As we moved on through the week we also moved further down through Silicon Valley where we could meet Ida Kleinau Andersson at Nordic Innovation House. She has been working as an intern at during the spring and is herself a newly examined engineer from Lund! Three summers she has worked with her own food truck in Lomma and learnt hands on what entrepreneurship means. The truck, since she could not find a parking spot for it, had to be stored at the backyard in Delphi. About her time at Nordic Innovation House Ida had only great things to say. She is outside of her comfort zone about 70% of the time there, which is a positive thing! Nordic Innovation House provides contacts with people in Sweden willing to expand to, get funding or have a base in San Francisco. They provide a San Francisco address for Swedish members to use for meetings which has proven to be very valuable, and put members in contact with the people they need. Ida was surprised of how interested people often were of her when she got to talk to them. A small thing like a 30 minute meeting can ignite a powerful collaboration.

 

Of course one has to make time for leisure when traveling to such a glittering place like San Francisco and California. Not to get in too much detail I can say that the surrounding environment of Golden Gate, as well as highway one further down Silicon Valley are sights you absolutely cannot miss out on. Marvelous. While heading south, you might want to stop to visit some classic tourist attractions as well, like Google, Tesla and the by now legendary garage where Steve Jobs created Apple.

Justforall is a food-tech company that is pushing the market towards an animal free food industry. We got transported through halls of people at desks, mixed with laboratory equipment too exclusive for us to be allowed to photograph it. It was hard to understand the explanation of the scientific process that they go through to create a new product, but it all was concretized when we got to try their ready-made stuff out! Delicious sauces of all kinds and a lentil scrambled egg eerily close to the real thing made me keep an eye out for this kind of business in the future. However it remains to be seen if lab grown meat can be produced at sufficient quality, of sufficient volume at a sufficient price.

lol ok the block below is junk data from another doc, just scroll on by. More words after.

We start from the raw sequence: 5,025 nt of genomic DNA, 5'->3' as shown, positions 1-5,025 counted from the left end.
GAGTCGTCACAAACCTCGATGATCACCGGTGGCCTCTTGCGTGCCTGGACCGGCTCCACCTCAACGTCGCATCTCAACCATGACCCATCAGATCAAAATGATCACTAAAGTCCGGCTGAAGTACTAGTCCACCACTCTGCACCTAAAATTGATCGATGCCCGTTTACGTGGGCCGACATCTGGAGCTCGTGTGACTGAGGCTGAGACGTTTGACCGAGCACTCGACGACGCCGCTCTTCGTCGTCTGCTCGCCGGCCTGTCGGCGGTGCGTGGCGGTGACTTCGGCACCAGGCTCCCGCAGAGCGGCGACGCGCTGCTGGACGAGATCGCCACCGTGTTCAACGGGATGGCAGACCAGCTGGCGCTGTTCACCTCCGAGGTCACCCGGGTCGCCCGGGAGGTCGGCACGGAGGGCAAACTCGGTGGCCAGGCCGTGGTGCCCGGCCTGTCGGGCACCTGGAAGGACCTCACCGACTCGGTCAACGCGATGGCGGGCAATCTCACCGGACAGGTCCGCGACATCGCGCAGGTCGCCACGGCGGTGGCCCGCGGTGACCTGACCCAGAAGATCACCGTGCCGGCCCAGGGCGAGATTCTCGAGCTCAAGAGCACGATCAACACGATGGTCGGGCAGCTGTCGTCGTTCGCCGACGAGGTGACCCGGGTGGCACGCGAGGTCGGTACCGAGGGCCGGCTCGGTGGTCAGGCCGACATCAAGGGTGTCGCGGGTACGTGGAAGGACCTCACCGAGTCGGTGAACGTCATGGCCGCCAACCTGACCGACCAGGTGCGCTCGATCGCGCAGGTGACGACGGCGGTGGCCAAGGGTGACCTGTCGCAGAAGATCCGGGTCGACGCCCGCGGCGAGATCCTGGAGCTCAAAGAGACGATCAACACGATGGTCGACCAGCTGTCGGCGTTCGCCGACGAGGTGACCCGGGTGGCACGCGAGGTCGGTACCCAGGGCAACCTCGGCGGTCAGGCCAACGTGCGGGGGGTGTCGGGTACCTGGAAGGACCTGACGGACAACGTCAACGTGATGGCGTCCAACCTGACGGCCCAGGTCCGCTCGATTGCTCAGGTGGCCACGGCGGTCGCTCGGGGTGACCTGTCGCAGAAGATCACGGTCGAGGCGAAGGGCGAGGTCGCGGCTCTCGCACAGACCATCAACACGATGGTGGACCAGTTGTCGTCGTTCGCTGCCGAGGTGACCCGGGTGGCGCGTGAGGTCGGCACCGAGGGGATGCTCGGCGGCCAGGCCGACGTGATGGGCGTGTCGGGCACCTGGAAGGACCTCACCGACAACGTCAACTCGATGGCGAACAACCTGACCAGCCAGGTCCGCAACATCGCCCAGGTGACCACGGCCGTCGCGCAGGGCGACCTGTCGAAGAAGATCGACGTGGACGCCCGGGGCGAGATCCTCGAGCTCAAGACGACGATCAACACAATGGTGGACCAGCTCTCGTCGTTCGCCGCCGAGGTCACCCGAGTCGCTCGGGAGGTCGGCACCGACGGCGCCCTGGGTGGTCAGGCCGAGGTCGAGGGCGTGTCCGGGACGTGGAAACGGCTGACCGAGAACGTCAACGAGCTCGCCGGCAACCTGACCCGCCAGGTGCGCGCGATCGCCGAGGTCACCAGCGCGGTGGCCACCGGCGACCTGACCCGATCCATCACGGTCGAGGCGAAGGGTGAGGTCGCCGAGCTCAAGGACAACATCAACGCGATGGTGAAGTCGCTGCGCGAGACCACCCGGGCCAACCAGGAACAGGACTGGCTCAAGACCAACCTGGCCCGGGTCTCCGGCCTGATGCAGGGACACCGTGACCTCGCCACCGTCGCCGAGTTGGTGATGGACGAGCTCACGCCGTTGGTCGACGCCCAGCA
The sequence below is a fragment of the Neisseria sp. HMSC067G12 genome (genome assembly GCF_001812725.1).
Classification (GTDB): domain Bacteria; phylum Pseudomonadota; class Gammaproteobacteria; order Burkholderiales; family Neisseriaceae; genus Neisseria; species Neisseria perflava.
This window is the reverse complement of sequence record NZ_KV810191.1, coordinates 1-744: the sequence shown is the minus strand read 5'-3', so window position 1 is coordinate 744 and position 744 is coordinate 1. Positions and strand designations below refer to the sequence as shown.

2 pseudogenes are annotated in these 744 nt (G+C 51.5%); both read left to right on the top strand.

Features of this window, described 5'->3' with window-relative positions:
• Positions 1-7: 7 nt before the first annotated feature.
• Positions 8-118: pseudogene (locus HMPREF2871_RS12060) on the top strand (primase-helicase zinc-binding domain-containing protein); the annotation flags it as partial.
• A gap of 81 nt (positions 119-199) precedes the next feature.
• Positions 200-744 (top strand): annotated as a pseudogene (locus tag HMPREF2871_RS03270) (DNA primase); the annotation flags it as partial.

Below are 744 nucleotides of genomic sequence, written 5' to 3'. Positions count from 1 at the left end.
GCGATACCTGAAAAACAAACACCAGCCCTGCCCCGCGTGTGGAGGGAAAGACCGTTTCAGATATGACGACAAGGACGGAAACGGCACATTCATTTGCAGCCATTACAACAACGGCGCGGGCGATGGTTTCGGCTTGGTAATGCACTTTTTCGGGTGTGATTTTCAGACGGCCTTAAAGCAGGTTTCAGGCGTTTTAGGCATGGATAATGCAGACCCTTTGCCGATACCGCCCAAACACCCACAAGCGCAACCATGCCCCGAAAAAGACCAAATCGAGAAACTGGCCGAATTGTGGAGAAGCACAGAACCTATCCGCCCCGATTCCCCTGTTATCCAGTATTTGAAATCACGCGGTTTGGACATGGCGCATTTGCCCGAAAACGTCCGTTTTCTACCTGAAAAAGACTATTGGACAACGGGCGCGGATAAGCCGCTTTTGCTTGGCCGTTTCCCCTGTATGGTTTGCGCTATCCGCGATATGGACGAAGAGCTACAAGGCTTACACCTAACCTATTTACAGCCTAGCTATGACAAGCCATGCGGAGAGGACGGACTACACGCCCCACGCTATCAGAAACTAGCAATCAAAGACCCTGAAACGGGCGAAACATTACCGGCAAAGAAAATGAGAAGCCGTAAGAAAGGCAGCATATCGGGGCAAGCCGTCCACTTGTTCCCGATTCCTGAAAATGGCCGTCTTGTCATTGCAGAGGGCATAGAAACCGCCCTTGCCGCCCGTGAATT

Before we finished our trip we went to meet a couple of real highrollers on the scene, businesses that are household names by now. Salesforce and Spotify are two of the most attractive companies to work for by employees, and one could guess why. Salesforce has been voted the best employer in the world. The have built an own little district of highrise buildings in San Francisco and the highest – the Salesforce Tower still under construction – is the second tallest building west of the Mississippi river. Upon entering the lobby you are greeted by an enormous screen on the wall over the desks, probably fit for an IMAX theater. Large hives of people that did not know each other walked in and out of the elevators. Salesforce almost seemed like its own little society. The company makes easy-to-use solutions for a lot of different areas, and its software is familiar to professionals all over the world, especially those involved with marketing, sales or business analytics. What makes the company so good to work at has a lot to do with the great benefits you get as an employee, as well as the company’s equal treatment policy. Salesforce has risen quickly over the past years, and our contact wanted to explain what was happening as the fourth revolution; the (artificial) intelligence revolution.

Spotify was cool on a more modest scale. The San Francisco headquarters is located in the city’s rough Tenderloin district. The office itself has brick covered walls, a ping pong and foosball table as well as a relaxed atmosphere. We had the honour of visiting the company on the day it entered the stock market, and there were happy faces all around. We learned about the immense effort that had made by the company’s founders to get the project running, traveling all over the world to sign deals with record labels. We also learned about the big significance the partnership with other companies has had, Facebook and Starbucks being two important examples.

There is only so much you have time to do in a single week, so before we knew it we were heading on the plane back home. However the unique insight into such a prosperous industry was invaluable and I strongly encourage anyone that has the chance to do the same. Thank you so much to Entrepreneurs Academy in Uppsala for this amazing experience! In November 40 selected students in LundaEkonomerna will have a one-week journey through Europe to meet world-class companies. Do not miss the chance to join Lund European Business Tour on that event!

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Walter Behrman

Editor-in-chief of Nådiga Lundtan, Fall 2018